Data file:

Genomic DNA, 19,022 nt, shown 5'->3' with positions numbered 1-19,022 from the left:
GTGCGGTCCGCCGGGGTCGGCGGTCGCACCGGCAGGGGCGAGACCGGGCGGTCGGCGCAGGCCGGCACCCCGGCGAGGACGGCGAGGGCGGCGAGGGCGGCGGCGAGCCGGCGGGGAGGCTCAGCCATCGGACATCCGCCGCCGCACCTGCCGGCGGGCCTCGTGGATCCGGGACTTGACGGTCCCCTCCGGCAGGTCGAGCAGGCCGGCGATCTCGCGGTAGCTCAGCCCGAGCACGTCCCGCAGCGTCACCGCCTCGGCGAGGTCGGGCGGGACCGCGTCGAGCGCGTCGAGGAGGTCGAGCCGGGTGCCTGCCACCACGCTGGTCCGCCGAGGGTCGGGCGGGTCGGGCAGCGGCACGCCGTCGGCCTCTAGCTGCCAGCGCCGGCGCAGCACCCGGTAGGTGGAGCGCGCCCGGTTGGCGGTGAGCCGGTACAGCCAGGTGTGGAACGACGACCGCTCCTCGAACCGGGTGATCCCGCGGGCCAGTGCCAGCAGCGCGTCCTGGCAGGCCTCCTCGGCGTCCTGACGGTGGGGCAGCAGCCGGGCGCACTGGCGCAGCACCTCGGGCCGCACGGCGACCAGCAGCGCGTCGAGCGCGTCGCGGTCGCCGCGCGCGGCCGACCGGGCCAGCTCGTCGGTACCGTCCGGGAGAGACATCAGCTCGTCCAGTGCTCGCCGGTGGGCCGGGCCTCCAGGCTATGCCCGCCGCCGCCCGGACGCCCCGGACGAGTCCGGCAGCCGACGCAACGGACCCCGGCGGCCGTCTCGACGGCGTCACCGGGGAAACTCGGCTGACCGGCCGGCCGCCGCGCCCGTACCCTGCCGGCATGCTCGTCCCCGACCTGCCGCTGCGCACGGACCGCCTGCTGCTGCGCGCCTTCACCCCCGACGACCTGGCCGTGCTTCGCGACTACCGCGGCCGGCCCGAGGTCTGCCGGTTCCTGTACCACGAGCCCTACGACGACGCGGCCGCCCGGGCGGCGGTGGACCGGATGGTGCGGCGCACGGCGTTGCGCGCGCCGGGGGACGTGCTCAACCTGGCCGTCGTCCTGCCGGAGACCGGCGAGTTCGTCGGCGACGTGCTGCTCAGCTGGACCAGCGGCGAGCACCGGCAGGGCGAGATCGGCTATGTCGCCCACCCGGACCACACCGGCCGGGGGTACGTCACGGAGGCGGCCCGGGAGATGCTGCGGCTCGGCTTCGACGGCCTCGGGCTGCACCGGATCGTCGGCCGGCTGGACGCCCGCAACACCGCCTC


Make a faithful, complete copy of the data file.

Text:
Genomic DNA, 19,022 nt, shown 5'->3' with positions numbered 1-19,022 from the left:
GTGCGGTCCGCCGGGGTCGGCGGTCGCACCGGCAGGGGCGAGACCGGGCGGTCGGCGCAGGCCGGCACCCCGGCGAGGACGGCGAGGGCGGCGAGGGCGGCGGCGAGCCGGCGGGGAGGCTCAGCCATCGGACATCCGCCGCCGCACCTGCCGGCGGGCCTCGTGGATCCGGGACTTGACGGTCCCCTCCGGCAGGTCGAGCAGGCCGGCGATCTCGCGGTAGCTCAGCCCGAGCACGTCCCGCAGCGTCACCGCCTCGGCGAGGTCGGGCGGGACCGCGTCGAGCGCGTCGAGGAGGTCGAGCCGGGTGCCTGCCACCACGCTGGTCCGCCGAGGGTCGGGCGGGTCGGGCAGCGGCACGCCGTCGGCCTCTAGCTGCCAGCGCCGGCGCAGCACCCGGTAGGTGGAGCGCGCCCGGTTGGCGGTGAGCCGGTACAGCCAGGTGTGGAACGACGACCGCTCCTCGAACCGGGTGATCCCGCGGGCCAGTGCCAGCAGCGCGTCCTGGCAGGCCTCCTCGGCGTCCTGACGGTGGGGCAGCAGCCGGGCGCACTGGCGCAGCACCTCGGGCCGCACGGCGACCAGCAGCGCGTCGAGCGCGTCGCGGTCGCCGCGCGCGGCCGACCGGGCCAGCTCGTCGGTACCGTCCGGGAGAGACATCAGCTCGTCCAGTGCTCGCCGGTGGGCCGGGCCTCCAGGCTATGCCCGCCGCCGCCCGGACGCCCCGGACGAGTCCGGCAGCCGACGCAACGGACCCCGGCGGCCGTCTCGACGGCGTCACCGGGGAAACTCGGCTGACCGGCCGGCCGCCGCGCCCGTACCCTGCCGGCATGCTCGTCCCCGACCTGCCGCTGCGCACGGACCGCCTGCTGCTGCGCGCCTTCACCCCCGACGACCTGGCCGTGCTTCGCGACTACCGCGGCCGGCCCGAGGTCTGCCGGTTCCTGTACCACGAGCCCTACGACGACGCGGCCGCCCGGGCGGCGGTGGACCGGATGGTGCGGCGCACGGCGTTGCGCGCGCCGGGGGACGTGCTCAACCTGGCCGTCGTCCTGCCGGAGACCGGCGAGTTCGTCGGCGACGTGCTGCTCAGCTGGACCAGCGGCGAGCACCGGCAGGGCGAGATCGGCTATGTCGCCCACCCGGACCACACCGGCCGGGGGTACGTCACGGAGGCGGCCCGGGAGATGCTGCGGCTCGGCTTCGACGGCCTCGGGCTGCACCGGATCGTCGGCCGGCTGGACGCCCGCAACACCGCCTC